Sunday, July 9th, 2017
CHOOSING MY SUMMER MEMORIES FILLS ME WITH GOOD STUFF
OK, this is a very metaphysical thought coming out of ten days of vacation and family.
Then again, it may be very apropos.
When kids from far away come for a long visit there are lovely memorable moments–and usually a few bumps when feelings run high. Too many feelings into compressed a time heat up all the experience. Sparklers are “phenomenal”! Sitting in candle light and talking is “magical”! A cross word is “devastating”. You get the idea. I lived far from my parents as an adult and my dad and I always had our moment that ended with me in tears and my dad hugging me. Spill over emotion, I call it.
Mmmm. How does this fit with my truth burp title? Maybe this way. I read quotes from Abraham every day —firstname.lastname@example.org> It is based on the law of attraction with the basic premise being that you create what you think and feel. And choosing the thought that feels the best to you will support it coming into being. What it does is help me choose the positive. Period.
I think Pollyanna got this right without much falderal. (There’s a fun word)
And so I sit here ready for family to leave tomorrow. What thoughts do I want to put into my basket–the night everything went wrong, the irritations of too many, too much cooking, not enough slow easy connection? No.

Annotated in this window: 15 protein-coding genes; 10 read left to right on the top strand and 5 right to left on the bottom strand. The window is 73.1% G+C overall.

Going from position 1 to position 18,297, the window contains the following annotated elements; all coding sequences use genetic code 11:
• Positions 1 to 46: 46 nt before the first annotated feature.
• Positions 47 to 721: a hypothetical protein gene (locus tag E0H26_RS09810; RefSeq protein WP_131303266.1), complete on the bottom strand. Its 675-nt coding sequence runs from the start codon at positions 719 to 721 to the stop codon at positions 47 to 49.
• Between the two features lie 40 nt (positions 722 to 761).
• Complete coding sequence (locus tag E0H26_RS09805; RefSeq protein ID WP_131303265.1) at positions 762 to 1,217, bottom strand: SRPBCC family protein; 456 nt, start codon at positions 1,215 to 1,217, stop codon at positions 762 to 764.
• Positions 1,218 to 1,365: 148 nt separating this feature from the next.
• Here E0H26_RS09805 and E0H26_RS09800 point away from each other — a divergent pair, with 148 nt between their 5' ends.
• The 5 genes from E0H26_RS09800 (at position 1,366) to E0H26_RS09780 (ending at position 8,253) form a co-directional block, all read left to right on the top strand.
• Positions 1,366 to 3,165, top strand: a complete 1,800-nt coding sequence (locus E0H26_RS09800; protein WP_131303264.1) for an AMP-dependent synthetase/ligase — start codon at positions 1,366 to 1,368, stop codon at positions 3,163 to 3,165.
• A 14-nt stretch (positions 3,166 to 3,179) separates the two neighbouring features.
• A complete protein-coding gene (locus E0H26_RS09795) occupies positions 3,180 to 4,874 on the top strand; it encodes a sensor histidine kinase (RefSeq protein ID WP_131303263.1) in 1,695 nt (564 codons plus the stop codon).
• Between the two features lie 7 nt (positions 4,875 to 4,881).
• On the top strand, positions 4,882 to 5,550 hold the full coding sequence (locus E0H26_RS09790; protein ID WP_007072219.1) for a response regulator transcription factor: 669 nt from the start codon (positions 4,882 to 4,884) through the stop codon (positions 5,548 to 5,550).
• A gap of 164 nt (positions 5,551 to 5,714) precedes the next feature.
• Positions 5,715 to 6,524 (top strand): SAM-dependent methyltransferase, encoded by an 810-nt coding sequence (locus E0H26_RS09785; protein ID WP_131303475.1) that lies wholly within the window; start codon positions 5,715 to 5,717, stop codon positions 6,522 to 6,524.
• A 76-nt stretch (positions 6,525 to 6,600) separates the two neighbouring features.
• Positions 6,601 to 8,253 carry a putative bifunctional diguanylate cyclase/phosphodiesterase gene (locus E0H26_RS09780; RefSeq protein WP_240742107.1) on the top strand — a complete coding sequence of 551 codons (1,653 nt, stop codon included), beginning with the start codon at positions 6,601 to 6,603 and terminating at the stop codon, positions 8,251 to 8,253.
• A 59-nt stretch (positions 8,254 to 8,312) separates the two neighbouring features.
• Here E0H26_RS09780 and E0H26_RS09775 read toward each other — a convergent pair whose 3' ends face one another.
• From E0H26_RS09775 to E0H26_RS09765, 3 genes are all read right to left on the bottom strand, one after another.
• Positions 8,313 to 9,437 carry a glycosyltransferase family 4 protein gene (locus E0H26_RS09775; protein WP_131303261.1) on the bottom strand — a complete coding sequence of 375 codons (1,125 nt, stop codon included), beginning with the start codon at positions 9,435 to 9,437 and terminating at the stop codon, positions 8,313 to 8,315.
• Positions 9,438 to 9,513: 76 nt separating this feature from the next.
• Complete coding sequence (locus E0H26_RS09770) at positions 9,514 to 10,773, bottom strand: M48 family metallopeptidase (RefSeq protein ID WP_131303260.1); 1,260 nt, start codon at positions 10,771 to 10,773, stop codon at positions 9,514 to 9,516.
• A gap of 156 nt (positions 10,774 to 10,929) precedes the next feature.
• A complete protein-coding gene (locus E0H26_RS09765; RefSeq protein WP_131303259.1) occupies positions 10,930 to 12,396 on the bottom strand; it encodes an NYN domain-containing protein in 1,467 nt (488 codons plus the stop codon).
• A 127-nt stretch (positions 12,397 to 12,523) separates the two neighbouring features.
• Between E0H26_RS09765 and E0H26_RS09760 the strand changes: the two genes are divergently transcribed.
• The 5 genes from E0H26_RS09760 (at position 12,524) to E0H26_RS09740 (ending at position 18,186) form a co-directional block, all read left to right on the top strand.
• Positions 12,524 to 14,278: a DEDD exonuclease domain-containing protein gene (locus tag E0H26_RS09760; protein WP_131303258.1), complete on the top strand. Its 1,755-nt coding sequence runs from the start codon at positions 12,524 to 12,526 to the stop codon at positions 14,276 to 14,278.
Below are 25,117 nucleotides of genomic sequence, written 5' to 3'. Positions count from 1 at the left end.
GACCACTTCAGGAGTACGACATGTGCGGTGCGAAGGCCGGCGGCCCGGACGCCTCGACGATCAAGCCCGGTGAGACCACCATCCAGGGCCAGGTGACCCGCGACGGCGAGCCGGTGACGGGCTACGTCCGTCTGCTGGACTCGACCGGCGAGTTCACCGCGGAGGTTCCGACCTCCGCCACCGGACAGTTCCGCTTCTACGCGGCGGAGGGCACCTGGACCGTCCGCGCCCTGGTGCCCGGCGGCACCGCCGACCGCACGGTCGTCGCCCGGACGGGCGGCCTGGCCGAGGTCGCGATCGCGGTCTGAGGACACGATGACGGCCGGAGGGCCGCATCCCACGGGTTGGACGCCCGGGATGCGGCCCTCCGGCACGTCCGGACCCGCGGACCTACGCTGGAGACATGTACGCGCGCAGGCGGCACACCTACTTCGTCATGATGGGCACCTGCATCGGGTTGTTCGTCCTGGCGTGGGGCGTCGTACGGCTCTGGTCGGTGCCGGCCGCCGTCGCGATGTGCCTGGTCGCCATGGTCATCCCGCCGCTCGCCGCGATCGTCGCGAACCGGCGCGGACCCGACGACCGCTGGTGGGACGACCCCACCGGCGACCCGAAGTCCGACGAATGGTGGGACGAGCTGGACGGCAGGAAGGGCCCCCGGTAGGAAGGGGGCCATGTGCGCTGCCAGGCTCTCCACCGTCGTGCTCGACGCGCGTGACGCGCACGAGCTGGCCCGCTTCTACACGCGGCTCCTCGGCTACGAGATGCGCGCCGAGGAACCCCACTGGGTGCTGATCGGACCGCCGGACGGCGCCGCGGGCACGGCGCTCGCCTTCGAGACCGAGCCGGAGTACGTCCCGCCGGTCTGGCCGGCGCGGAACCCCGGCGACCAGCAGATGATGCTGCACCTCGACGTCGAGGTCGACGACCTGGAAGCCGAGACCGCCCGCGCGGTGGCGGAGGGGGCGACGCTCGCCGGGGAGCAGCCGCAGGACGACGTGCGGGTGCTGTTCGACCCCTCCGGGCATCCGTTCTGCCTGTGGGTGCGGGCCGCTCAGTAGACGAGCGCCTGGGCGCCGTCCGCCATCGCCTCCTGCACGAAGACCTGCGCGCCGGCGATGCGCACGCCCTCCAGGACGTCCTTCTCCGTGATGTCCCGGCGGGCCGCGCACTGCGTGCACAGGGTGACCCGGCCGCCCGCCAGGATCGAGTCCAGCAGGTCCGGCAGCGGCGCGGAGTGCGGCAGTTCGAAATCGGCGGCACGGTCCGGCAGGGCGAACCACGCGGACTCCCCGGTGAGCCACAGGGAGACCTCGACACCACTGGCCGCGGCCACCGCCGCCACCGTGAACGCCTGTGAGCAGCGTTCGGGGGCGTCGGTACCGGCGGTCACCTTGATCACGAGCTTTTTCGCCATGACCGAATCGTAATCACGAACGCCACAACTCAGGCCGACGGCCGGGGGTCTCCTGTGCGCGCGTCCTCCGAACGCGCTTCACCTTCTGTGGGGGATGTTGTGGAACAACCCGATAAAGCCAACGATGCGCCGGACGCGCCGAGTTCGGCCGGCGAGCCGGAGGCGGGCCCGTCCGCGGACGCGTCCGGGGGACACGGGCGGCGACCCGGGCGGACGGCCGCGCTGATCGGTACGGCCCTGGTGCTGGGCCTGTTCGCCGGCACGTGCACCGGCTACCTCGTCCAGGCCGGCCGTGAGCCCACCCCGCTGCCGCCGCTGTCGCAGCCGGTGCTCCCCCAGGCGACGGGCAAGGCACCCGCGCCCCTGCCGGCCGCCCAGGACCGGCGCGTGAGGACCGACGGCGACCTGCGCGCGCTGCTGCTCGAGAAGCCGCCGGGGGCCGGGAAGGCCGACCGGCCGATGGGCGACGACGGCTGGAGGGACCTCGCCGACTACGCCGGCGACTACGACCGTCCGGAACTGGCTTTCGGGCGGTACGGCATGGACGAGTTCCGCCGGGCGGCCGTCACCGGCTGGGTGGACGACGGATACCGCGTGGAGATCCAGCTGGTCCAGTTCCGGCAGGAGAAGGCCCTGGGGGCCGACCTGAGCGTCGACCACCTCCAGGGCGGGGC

I choose cousins playing together easily who don’t see one another often but feel the family connection.
I choose sitting on Adirondack chairs at the Nonantum Inn in Kennebunkport with my Oregon daughter. Just us. Treated like royalty by Jean Ginn Marvin the Innkeeper and friend. We stepped away and did luxury and waved to the Bush family compound.
I choose the delight of my 4 year old wanting sparklers at home over fireworks and her delight in writing her letters with the sparks.
I choose the mandatory lobster dinner and the same 4 year old being adept with lobster crackers.
I choose my 9 year old (only boy) grandson still wanting the ritual of going to the Cookie Jar bakery with me and treating me to a cookie. (He came back from ten days at Camp Chewonki grown up!)
I choose to remember the Summer front porch with people sprawled and chatting and getting up for Ladder Golf. I
I choose to see two sisters (my daughters) having a connection that will sustain them for life.
But to avoid being totally la-la, I will say my Oregon daughter heads back with a probable broken rib, not all relatives got visited, and each kid can count and name various
“owies” that deserve the count, and I will wish to change things I said–and didn’t say.
You know, actually it is esoteric. We do choose who and how we want to be—and what we want to remember.